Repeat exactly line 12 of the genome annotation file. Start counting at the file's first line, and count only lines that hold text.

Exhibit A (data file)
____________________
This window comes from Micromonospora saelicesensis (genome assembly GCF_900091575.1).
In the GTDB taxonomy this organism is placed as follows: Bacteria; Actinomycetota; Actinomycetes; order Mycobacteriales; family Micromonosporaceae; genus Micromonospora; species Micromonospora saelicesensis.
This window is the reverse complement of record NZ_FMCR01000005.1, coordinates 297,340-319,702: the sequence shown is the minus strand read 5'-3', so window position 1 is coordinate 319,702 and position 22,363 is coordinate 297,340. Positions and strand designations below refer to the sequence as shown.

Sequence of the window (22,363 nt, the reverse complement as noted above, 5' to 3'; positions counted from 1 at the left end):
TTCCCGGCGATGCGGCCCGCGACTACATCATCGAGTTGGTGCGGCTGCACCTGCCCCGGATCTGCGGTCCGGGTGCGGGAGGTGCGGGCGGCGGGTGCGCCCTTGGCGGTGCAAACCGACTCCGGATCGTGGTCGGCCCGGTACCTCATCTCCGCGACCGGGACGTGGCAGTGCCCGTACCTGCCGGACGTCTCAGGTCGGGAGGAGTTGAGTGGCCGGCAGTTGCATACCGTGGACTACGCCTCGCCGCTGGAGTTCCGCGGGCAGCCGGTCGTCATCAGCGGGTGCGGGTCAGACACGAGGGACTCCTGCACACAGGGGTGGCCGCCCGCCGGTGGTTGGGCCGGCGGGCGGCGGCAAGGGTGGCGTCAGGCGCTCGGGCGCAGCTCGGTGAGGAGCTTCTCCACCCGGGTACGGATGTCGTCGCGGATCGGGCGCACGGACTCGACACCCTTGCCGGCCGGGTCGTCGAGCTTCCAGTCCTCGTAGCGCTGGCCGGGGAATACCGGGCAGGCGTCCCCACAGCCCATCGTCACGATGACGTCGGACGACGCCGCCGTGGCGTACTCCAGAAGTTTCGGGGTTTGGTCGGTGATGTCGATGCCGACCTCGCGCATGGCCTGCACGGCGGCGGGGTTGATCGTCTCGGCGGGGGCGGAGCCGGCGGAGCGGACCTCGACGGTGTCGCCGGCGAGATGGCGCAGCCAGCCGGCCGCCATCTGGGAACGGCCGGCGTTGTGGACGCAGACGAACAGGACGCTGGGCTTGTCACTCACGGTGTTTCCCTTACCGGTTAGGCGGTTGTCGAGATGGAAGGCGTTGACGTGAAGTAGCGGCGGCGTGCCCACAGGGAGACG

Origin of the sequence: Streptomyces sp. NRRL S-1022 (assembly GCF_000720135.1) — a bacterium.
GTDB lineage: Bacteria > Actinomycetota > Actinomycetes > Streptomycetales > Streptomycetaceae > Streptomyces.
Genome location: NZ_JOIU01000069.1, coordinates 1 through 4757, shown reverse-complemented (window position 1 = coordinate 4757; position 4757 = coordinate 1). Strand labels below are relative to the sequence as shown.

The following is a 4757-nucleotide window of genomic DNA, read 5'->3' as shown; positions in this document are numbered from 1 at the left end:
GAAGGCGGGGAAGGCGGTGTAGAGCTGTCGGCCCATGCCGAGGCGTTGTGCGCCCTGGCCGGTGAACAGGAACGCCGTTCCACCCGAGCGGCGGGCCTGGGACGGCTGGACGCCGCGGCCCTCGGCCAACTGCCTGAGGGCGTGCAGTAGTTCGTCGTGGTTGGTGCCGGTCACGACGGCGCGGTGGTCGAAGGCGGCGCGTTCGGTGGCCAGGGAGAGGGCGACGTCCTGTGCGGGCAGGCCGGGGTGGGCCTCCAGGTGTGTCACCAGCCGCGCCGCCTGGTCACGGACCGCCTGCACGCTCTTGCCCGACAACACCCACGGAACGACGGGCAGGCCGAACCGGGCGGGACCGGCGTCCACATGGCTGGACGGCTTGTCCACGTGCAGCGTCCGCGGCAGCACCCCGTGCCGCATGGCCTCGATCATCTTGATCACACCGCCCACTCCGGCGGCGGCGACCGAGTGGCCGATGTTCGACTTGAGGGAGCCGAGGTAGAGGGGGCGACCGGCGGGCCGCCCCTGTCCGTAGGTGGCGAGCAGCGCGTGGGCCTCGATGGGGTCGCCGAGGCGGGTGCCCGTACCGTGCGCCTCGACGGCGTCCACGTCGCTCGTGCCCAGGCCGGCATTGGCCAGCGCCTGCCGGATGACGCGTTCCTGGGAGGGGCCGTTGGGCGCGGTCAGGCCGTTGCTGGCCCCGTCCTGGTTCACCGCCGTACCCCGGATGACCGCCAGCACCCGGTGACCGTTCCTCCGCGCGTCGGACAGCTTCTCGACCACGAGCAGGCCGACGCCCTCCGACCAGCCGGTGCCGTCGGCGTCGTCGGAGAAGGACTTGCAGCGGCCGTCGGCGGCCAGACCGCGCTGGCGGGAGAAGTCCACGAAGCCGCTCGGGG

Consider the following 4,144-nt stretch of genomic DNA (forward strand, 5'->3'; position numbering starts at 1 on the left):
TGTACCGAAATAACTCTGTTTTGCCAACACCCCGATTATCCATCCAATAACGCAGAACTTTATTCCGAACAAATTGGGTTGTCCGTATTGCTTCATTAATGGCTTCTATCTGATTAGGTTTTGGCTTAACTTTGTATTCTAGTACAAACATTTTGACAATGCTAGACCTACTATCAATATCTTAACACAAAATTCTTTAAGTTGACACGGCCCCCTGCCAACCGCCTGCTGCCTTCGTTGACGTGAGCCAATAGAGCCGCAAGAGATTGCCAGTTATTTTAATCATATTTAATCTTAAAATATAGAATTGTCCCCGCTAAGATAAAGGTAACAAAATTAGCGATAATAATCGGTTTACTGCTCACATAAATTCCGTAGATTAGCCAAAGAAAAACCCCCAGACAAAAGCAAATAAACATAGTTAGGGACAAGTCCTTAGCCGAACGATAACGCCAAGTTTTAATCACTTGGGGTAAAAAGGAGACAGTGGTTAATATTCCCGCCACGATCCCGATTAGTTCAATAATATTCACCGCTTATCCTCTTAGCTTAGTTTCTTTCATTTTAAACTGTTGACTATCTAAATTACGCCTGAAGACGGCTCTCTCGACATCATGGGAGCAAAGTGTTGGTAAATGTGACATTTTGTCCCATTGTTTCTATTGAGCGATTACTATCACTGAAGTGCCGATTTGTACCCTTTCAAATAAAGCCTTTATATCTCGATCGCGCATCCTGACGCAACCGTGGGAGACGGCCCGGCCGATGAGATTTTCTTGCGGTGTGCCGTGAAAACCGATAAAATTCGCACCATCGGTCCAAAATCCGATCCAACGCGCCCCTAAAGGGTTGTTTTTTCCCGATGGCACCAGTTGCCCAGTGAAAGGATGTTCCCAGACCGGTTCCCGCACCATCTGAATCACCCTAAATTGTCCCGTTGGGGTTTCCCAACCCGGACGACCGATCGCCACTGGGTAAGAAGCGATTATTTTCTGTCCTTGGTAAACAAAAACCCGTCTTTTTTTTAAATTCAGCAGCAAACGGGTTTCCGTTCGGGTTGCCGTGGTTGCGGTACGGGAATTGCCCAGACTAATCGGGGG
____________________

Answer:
TGTACCGAAATAACTCTGTTTTGCCAACACCCCGATTATCCATCCAATAACGCAGAACTTTATTCCGAACAAATTGGGTTGTCCGTATTGCTTCATTAATGGCTTCTATCTGATTAGGTTTTGGCTTAACTTTGTATTCTAGTACAAACATTTTGACAATGCTAGACCTACTATCAATATCTTAACACAAAATTCTTTAAGTTGACACGGCCCCCTGCCAACCGCCTGCTGCCTTCGTTGACGTGAGCCAATAGAGCCGCAAGAGATTGCCAGTTATTTTAATCATATTTAATCTTAAAATATAGAATTGTCCCCGCTAAGATAAAGGTAACAAAATTAGCGATAATAATCGGTTTACTGCTCACATAAATTCCGTAGATTAGCCAAAGAAAAACCCCCAGACAAAAGCAAATAAACATAGTTAGGGACAAGTCCTTAGCCGAACGATAACGCCAAGTTTTAATCACTTGGGGTAAAAAGGAGACAGTGGTTAATATTCCCGCCACGATCCCGATTAGTTCAATAATATTCACCGCTTATCCTCTTAGCTTAGTTTCTTTCATTTTAAACTGTTGACTATCTAAATTACGCCTGAAGACGGCTCTCTCGACATCATGGGAGCAAAGTGTTGGTAAATGTGACATTTTGTCCCATTGTTTCTATTGAGCGATTACTATCACTGAAGTGCCGATTTGTACCCTTTCAAATAAAGCCTTTATATCTCGATCGCGCATCCTGACGCAACCGTGGGAGACGGCCCGGCCGATGAGATTTTCTTGCGGTGTGCCGTGAAAACCGATAAAATTCGCACCATCGGTCCAAAATCCGATCCAACGCGCCCCTAAAGGGTTGTTTTTTCCCGATGGCACCAGTTGCCCAGTGAAAGGATGTTCCCAGACCGGTTCCCGCACCATCTGAATCACCCTAAATTGTCCCGTTGGGGTTTCCCAACCCGGACGACCGATCGCCACTGGGTAAGAAGCGATTATTTTCTGTCCTTGGTAAACAAAAACCCGTCTTTTTTTTAAATTCAGCAGCAAACGGGTTTCCGTTCGGGTTGCCGTGGTTGCGGTACGGGAATTGCCCAGACTAATCGGGGG